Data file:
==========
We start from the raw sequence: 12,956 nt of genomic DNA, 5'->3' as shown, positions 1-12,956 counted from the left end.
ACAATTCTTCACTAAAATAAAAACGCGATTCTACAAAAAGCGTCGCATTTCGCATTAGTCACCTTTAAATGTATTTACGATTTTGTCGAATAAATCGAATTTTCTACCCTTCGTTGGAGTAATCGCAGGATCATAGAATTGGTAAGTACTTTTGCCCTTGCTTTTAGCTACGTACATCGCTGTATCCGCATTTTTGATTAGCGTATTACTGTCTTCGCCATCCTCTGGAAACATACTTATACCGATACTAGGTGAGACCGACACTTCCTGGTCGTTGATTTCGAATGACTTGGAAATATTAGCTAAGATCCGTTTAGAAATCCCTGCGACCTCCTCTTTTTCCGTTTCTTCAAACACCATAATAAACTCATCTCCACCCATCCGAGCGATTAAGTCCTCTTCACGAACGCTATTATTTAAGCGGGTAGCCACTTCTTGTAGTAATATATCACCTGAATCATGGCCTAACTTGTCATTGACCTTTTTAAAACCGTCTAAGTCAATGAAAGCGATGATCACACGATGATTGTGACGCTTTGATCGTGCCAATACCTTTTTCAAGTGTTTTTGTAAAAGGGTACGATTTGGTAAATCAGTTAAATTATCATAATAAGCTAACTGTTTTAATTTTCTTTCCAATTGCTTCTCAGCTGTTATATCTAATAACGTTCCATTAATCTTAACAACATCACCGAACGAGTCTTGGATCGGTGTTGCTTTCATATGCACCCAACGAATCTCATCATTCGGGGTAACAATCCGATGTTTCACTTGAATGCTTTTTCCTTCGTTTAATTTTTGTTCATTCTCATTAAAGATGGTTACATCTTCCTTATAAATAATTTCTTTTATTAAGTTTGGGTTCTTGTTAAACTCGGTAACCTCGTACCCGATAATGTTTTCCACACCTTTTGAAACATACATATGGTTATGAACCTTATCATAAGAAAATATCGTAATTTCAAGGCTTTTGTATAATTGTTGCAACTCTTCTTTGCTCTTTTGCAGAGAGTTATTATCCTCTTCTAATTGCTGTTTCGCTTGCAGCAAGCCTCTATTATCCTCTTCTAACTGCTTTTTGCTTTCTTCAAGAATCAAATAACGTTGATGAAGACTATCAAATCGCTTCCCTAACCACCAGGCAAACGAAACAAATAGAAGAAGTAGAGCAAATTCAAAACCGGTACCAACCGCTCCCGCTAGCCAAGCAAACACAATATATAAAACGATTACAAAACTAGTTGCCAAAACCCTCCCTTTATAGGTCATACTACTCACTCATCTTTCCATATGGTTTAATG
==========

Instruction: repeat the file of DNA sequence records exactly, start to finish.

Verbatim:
We start from the raw sequence: 12,956 nt of genomic DNA, 5'->3' as shown, positions 1-12,956 counted from the left end.
ACAATTCTTCACTAAAATAAAAACGCGATTCTACAAAAAGCGTCGCATTTCGCATTAGTCACCTTTAAATGTATTTACGATTTTGTCGAATAAATCGAATTTTCTACCCTTCGTTGGAGTAATCGCAGGATCATAGAATTGGTAAGTACTTTTGCCCTTGCTTTTAGCTACGTACATCGCTGTATCCGCATTTTTGATTAGCGTATTACTGTCTTCGCCATCCTCTGGAAACATACTTATACCGATACTAGGTGAGACCGACACTTCCTGGTCGTTGATTTCGAATGACTTGGAAATATTAGCTAAGATCCGTTTAGAAATCCCTGCGACCTCCTCTTTTTCCGTTTCTTCAAACACCATAATAAACTCATCTCCACCCATCCGAGCGATTAAGTCCTCTTCACGAACGCTATTATTTAAGCGGGTAGCCACTTCTTGTAGTAATATATCACCTGAATCATGGCCTAACTTGTCATTGACCTTTTTAAAACCGTCTAAGTCAATGAAAGCGATGATCACACGATGATTGTGACGCTTTGATCGTGCCAATACCTTTTTCAAGTGTTTTTGTAAAAGGGTACGATTTGGTAAATCAGTTAAATTATCATAATAAGCTAACTGTTTTAATTTTCTTTCCAATTGCTTCTCAGCTGTTATATCTAATAACGTTCCATTAATCTTAACAACATCACCGAACGAGTCTTGGATCGGTGTTGCTTTCATATGCACCCAACGAATCTCATCATTCGGGGTAACAATCCGATGTTTCACTTGAATGCTTTTTCCTTCGTTTAATTTTTGTTCATTCTCATTAAAGATGGTTACATCTTCCTTATAAATAATTTCTTTTATTAAGTTTGGGTTCTTGTTAAACTCGGTAACCTCGTACCCGATAATGTTTTCCACACCTTTTGAAACATACATATGGTTATGAACCTTATCATAAGAAAATATCGTAATTTCAAGGCTTTTGTATAATTGTTGCAACTCTTCTTTGCTCTTTTGCAGAGAGTTATTATCCTCTTCTAATTGCTGTTTCGCTTGCAGCAAGCCTCTATTATCCTCTTCTAACTGCTTTTTGCTTTCTTCAAGAATCAAATAACGTTGATGAAGACTATCAAATCGCTTCCCTAACCACCAGGCAAACGAAACAAATAGAAGAAGTAGAGCAAATTCAAAACCGGTACCAACCGCTCCCGCTAGCCAAGCAAACACAATATATAAAACGATTACAAAACTAGTTGCCAAAACCCTCCCTTTATAGGTCATACTACTCACTCATCTTTCCATATGGTTTAATG